<p>>evaluate what up to a 20% increase in housing supply would bring to any one given area and they never say it would fall by anything more than 2%<p>Hold on. That study is about an increase in the housing stock of a <i>single neighborhood</i> in a city, <i>only for the top decile</i> of expensive neighborhoods, and the resulting effect on rents within that <i>same neighborhood</i>. Its counterfactual is somehow taking the entire private expenditure used to build that housing and putting into public works projects in the bottom 9 deciles of neighborhoods in order to attract demand there instead.
<p>Was with you until that last sentence. The most viable way to create affordable housing is to admit that a very small number of Tier 1 US cities are effectively full- and encourage smart young people to move to Denver and Charlotte and Miami and Raleigh and Indianapolis and Phoenix and Burlington and Madison and.....<p>But yeah, everything else you said is spot on. I previously worked in commercial real estate, and I find the Matt Yglesias-types' understanding of how property development works to be bordering on magical. I mean, again, I fundamentally agree with the YIMBY movement, and that many zoning laws are glorified rent seeking. But the affordability issue is fast leaving rational discussion and entering belief system territory. Manhattan & the Bay Area & LA are expensive because the demand to live there is 10,000x or 20,000x what it is to live in, say, Milwaukee. This is the root of the problem- you cannot possibly build enough to sate demand in a non-command economy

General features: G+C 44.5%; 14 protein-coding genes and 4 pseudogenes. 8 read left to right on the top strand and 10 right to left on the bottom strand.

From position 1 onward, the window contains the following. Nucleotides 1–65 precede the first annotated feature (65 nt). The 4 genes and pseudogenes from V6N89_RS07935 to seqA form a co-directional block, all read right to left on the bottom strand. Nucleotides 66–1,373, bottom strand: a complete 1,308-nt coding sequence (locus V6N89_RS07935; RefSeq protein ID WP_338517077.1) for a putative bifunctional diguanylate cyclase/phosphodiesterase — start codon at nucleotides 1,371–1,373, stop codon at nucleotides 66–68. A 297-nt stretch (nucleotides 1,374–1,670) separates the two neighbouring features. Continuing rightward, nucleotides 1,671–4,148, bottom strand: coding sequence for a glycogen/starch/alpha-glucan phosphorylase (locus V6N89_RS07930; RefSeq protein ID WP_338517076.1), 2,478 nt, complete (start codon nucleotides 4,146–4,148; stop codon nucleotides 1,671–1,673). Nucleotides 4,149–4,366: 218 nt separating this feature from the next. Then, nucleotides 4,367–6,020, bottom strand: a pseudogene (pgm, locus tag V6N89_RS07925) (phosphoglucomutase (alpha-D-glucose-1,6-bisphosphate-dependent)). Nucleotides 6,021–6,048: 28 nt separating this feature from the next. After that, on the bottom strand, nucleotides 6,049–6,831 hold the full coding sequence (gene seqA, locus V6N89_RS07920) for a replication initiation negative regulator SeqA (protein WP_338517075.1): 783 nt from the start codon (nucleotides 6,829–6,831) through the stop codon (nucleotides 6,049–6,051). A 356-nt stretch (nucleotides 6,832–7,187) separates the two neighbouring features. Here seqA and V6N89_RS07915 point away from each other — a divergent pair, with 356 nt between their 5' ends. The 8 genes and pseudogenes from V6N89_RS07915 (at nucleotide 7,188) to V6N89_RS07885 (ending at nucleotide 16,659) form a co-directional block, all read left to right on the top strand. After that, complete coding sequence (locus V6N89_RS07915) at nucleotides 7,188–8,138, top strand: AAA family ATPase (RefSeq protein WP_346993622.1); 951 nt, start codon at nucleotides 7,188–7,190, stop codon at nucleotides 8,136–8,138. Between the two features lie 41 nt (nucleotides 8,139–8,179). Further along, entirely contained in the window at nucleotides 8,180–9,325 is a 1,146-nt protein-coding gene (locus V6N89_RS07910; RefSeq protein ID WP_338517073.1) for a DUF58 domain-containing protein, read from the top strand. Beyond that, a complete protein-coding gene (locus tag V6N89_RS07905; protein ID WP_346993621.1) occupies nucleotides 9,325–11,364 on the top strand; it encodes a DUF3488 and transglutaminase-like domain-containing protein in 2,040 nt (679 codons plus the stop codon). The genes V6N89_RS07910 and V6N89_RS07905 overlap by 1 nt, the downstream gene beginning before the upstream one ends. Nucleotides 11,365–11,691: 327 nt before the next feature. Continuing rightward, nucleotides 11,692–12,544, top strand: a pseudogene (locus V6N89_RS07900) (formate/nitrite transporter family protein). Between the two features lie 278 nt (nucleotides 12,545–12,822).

<p>> The most viable way to create affordable housing is to admit that a very small number of Tier 1 US cities are effectively full<p>Density of San Francisco: 18,838/mi^2.<p>Density of Barcelona: 41,000/mi^2.<p>> encourage smart young people to move to Denver and Charlotte and Miami and Raleigh and Indianapolis and Phoenix and Burlington and Madison and<p>This is a failed strategy, and a bit of reflection shows why it is. Think from the perspective of Google. If Google thinks the best engineers are in the Bay Area†, Google needs to be in the Bay Area. Otherwise, the best Bay Area engineers, <i>who have a choice in where they work by virtue of the fact that they're the best engineers</i>, will go work for competitors. Now realize that this dynamic is true for Apple, Facebook, and even Amazon and Microsoft, and you see why the situation is the way it is. Given this, the realistic options are (1) drive everyone but the rich out of the Bay Area; (2) build more housing. So far, rich municipalities like San Francisco are choosing option (1) under the guise of "progressivism".<p>Besides, even if it were possible to force Google to move, it isn't fair for rich people in the Bay Area to gentrify Modesto just because they don't want to build housing.<p>†I'm not arguing that engineers in the Bay Area are <i>actually</i> better than engineers elsewhere. The point is that the big tech companies think that the best concentration of engineering talent is here, and economically, that's what matters.